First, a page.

This means to look inside, to explore the depths of ourselves – and encourage others to do the same when we encounter racism in our lives. It means to sensitise ourselves and to notice when we, or others in our surrounding, re-act in a racist way – and that we allow ourselves to look for the roots of this behaviour. It also means that we take a stand, call out and question racist re-actions.
I see examples of racism every single day. People who feel entitled to take resources, land, lives from others, re-enacting a past trauma and thus recreating the pain without thinking. People who oppose learning another language, acknowledging and respecting differences – cultures, customs, opinions, concepts – without feeling into the roots behind it all. People who (re-) act in unkind, disrespectful and cruel ways, sometimes without even noticing the effect of their behaviour - or without caring. Self-righteousness is the main hinderer on the road to eradicate racism.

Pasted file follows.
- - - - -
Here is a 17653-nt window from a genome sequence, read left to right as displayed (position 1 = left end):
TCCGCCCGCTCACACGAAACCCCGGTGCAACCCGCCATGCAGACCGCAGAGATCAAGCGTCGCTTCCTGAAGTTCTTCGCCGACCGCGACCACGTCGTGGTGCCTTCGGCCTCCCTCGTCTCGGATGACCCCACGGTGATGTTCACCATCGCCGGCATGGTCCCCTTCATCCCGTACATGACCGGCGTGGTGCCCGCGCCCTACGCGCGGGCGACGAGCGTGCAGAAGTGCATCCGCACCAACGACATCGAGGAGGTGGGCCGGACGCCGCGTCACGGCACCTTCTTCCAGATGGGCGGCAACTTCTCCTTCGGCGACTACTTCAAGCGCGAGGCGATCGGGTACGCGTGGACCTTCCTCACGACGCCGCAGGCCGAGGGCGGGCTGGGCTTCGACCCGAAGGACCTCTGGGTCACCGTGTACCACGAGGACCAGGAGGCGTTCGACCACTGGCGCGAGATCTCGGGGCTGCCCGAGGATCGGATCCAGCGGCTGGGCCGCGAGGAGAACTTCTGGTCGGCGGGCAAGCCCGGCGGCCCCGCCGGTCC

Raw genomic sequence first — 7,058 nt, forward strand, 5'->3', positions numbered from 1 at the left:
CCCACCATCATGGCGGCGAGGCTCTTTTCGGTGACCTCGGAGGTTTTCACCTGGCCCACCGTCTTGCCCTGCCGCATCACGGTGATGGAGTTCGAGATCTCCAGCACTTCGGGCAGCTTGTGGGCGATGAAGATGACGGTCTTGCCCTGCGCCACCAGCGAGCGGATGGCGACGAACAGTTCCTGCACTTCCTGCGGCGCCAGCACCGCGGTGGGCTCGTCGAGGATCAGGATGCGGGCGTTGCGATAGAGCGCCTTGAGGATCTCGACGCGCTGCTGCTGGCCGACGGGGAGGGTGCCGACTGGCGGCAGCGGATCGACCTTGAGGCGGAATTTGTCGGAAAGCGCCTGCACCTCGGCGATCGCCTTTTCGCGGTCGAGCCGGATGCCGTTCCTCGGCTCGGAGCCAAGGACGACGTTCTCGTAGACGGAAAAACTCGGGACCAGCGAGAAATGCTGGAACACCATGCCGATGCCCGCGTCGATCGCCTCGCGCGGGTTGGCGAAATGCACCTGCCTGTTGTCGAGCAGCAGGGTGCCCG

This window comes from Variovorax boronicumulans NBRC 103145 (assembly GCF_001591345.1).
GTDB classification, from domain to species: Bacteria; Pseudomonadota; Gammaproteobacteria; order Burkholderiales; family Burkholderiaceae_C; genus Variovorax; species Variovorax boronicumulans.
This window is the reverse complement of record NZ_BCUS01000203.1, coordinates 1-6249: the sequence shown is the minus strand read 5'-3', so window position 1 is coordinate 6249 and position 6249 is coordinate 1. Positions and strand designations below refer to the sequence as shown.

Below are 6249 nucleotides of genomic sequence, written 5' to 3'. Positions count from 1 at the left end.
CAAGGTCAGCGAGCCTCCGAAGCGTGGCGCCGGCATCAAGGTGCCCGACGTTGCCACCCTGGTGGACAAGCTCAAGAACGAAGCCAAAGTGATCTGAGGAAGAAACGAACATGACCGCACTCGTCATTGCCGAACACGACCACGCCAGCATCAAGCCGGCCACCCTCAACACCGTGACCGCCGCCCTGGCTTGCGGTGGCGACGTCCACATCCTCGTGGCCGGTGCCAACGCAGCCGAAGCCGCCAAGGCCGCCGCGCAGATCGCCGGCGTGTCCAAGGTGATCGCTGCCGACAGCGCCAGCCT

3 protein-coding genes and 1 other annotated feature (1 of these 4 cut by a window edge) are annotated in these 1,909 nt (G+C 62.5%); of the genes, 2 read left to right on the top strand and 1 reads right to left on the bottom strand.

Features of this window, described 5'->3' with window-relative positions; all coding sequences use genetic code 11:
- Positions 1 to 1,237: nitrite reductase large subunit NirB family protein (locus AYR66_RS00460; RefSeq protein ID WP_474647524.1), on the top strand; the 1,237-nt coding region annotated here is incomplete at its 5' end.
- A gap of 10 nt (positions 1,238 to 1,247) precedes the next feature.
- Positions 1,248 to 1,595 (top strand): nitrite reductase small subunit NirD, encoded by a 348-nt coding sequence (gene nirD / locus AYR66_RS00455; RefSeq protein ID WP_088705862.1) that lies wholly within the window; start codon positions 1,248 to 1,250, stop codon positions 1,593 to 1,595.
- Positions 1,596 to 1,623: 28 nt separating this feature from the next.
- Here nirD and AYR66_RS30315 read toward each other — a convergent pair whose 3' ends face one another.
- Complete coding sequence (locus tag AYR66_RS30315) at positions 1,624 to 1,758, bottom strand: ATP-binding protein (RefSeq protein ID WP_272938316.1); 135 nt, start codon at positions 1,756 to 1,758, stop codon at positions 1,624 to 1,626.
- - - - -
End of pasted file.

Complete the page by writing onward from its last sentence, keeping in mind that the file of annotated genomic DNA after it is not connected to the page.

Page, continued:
Self-monitoring, introspection and self-questioning are the first steps to discover and unveil the roots of racist behaviour. Ask yourself: why do I react in a negative and opposing way? What triggers this re-action? What are my fears? What makes me angry? What hurts me? Write it all down or record your “rant” – let it out uncensored in a safe environment. And then revisit, re-read it a couple of days later – being honest and compassionate with yourself.
If you are questioned and challenged by others, stop and listen before you re-act and defend your position. You don’t have to answer straight away. Take time to notice and feel what their questions trigger within you. Allow your emotions to flow and follow them down to the roots. This will eventually lead to self-knowledge, self-compassion and self-understanding that are needed to change racist patterns and structures, within ourselves and our creations.